But arguably, the biggest addition is real time semantic segmentation. Semantic image segmentation isn’t new, as most modern smartphones use this tech to identify and accurately process objects/subjects in photos. For example, we’ve seen phones use this tech to enable AI and portrait modes. However, Qualcomm says it’s now able to run this tech in real time, thanks to Hexagon Direct Link, making it feasible for videos as well. Plus, the company says its tech is able to identify elements like teeth, hair, flowers, and more for more specific processing.

Meanwhile, the MediaTek chipset brings the same 320MP single camera support as last year. But we also get 108MP single camera support with zero shutter lag, 8K/30fps recording (instead of 8K/24fps), native RGBW camera support, and chromatic aberration correction for ultrawide cameras. The Dimensity 9200 also brings AI Dual-Stream Shutter tech for reducing blur in photos, as well as hardware-based tagging to identify subjects/objects in scenes.

What else should you know?

Snapdragon 8 Gen 2 with phones

These chipsets actually share a few other specs too, such as Bluetooth 5.3, early Wi-Fi 7 support, LPDDR5X RAM, UFS 4.0 storage compatibility, and AV1 decoding. The latter is a new addition to the Snapdragon 8 Gen 2, coming in a few generations after rivals offered the solution.

The AV1 codec delivers much smaller file sizes for the same video quality or better quality for the same file size compared to H.264, making it ideal for streaming. Unfortunately, neither SoC offers AV1 encoding just yet, so these same benefits don’t extend to recorded video clips.

Moving to the Qualcomm chipset, it also brings spatial audio with head tracking, a post-processing accelerator for gaming effects like motion blur and bloom, 5G dual-SIM dual active, and always-sensing camera support (e.g. hiding notifications when a second face is detected).

Meanwhile, the Dimensity 9200 has a few extra features of its own. This includes dual 5G SIM, AI picture quality enhancements, mmWave support for the first time in a Dimensity flagship chipset, and 144Hz refresh rate support at QHD+ resolutions (matching Qualcomm).

Snapdragon 8 Gen 2 vs Dimensity 9200: which is better?

SoC chipset processor on finger
Robert Triggs / Android Authority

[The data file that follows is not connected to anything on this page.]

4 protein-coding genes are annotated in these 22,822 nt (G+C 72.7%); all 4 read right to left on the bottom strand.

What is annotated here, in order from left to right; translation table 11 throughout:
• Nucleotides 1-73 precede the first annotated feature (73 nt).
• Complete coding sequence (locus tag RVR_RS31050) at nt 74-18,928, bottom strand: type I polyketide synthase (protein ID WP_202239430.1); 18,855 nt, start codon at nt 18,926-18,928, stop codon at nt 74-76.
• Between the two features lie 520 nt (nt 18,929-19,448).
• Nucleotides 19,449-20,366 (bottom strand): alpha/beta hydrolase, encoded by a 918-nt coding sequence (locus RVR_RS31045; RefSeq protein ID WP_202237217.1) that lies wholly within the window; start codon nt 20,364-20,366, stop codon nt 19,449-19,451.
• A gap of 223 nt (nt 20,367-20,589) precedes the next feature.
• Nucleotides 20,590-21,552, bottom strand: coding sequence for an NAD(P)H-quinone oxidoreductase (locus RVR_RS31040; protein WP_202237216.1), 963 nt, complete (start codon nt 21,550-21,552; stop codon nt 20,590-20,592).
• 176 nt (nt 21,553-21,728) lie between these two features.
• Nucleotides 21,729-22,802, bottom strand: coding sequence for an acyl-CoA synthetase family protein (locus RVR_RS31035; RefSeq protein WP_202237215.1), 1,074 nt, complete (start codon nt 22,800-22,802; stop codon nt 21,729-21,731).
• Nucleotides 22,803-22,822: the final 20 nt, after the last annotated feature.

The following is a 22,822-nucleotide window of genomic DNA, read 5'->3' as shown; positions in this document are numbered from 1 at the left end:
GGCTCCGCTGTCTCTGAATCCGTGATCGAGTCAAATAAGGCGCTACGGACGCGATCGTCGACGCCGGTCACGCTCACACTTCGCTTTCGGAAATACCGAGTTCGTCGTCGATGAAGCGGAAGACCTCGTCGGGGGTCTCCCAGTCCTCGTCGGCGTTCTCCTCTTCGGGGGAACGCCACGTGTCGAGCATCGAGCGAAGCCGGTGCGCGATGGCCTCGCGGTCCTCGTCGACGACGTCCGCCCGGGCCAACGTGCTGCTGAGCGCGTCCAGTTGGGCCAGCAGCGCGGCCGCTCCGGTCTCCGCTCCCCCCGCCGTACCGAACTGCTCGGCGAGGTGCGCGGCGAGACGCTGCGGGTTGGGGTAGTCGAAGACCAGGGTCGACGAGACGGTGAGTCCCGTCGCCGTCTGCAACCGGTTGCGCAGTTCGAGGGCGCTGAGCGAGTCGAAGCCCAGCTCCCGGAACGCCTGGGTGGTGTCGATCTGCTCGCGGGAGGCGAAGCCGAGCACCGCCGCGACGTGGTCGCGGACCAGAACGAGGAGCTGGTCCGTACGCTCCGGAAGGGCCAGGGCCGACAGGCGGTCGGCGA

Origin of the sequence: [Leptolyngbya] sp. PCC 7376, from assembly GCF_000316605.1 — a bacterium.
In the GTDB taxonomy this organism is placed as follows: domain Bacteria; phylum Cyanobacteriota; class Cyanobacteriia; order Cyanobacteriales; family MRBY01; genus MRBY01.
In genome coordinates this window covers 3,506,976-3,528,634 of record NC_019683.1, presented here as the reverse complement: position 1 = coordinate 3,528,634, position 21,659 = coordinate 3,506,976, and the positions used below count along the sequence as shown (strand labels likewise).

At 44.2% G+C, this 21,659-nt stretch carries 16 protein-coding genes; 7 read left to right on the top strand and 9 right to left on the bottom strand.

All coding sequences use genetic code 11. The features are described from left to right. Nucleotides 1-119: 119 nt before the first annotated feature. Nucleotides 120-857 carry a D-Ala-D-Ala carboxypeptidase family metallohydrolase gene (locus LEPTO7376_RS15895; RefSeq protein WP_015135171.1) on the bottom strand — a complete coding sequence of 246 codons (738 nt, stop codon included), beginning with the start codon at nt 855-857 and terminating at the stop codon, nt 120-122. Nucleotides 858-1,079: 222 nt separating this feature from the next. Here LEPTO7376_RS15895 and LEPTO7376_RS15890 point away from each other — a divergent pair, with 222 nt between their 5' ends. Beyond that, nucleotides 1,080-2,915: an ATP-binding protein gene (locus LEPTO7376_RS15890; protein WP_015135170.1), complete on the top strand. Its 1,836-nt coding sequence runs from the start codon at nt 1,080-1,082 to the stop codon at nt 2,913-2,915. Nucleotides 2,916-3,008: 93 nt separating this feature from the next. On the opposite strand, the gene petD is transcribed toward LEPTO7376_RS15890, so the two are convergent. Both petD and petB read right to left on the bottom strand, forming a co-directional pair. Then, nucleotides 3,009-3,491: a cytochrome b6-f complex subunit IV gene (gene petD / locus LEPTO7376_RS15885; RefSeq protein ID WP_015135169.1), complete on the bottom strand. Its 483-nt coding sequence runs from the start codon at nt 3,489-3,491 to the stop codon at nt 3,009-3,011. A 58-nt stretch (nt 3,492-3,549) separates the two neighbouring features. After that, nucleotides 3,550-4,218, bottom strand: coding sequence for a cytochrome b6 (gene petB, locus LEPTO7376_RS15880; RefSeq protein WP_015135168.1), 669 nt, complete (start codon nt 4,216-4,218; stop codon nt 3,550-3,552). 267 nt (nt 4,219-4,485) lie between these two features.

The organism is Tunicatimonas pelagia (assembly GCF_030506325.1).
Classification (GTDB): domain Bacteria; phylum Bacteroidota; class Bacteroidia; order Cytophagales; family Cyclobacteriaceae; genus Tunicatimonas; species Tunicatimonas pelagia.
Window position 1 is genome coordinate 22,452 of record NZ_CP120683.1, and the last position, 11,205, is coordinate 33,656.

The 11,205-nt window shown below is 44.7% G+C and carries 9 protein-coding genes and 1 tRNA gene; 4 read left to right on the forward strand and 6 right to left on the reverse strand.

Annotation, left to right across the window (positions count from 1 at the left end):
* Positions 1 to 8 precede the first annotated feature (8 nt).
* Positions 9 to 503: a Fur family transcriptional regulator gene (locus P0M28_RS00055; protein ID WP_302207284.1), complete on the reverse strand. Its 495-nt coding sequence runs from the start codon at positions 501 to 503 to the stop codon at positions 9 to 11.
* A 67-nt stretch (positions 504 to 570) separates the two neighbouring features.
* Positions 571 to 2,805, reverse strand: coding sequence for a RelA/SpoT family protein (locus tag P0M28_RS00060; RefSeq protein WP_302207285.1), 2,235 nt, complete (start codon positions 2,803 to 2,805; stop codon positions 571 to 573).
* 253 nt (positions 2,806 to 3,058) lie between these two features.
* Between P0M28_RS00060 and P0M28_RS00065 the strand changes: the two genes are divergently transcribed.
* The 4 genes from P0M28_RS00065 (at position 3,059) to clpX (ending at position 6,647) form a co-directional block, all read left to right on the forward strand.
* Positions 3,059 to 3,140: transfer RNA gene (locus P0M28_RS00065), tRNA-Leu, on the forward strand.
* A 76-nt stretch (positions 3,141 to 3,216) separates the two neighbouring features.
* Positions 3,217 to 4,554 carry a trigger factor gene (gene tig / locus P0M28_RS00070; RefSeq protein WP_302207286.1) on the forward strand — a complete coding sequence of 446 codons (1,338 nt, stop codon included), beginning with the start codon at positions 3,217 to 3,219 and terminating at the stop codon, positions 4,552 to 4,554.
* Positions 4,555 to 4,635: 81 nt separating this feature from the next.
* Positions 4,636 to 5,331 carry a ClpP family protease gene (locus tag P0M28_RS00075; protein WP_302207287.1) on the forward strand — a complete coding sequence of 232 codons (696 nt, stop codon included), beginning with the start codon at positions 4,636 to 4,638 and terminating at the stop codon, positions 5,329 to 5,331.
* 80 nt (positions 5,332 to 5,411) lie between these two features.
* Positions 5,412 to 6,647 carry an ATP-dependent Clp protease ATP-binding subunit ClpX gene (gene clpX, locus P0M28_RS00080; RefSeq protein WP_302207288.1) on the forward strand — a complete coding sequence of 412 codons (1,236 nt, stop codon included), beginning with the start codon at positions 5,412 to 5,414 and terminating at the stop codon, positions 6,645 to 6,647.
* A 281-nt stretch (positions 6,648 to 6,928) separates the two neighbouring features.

It’s tough to call a winner at this point in light of the fact that we don’t have commercial devices to test just yet. However, we’re guessing Qualcomm might be the top pick when it comes to classic CPU benchmarks. Particularly in multi-core tests due to the increased medium core count. The GPU side of things is a little tougher to call, but it looks like the Snapdragon 8 Gen 2 could have the edge when it comes to ray tracing in particular.

The big question is whether Qualcomm or MediaTek will pull ahead in terms of battery life and sustained performance. Qualcomm’s decision to use an extra medium core and a higher Cortex-X3 clock speed suggests that it’s prioritizing peak performance over efficiency and sustained results. Meanwhile, MediaTek’s decision to use a newer manufacturing process, more little cores, a lower big core clock speed, and a focus on heat dissipation suggests that efficiency is the name of the game here.

Snapdragon 8 Gen 2 or Dimensity 9200?

843 votes

There’s more to a modern smartphone chipset than just the CPU and GPU, though. But between mmWave support, tighter AI/ISP integration, and similar support for industry standards (including Wi-Fi, RAM, storage, video decoding), the differences boil down to smaller features. Whether smartphone brands will actually use these lesser-known features is another matter entirely.

Then again, the decision between Snapdragon 8 Gen 2 and Dimensity 9200 might not be a difficult one in light of Qualcomm’s dominance in the flagship tier. MediaTek has promised that Dimensity 9200 phones will be “more broadly available” than Dimensity 9000 handsets, but Snapdragon silicon is far and away the most popular high-end option in global markets.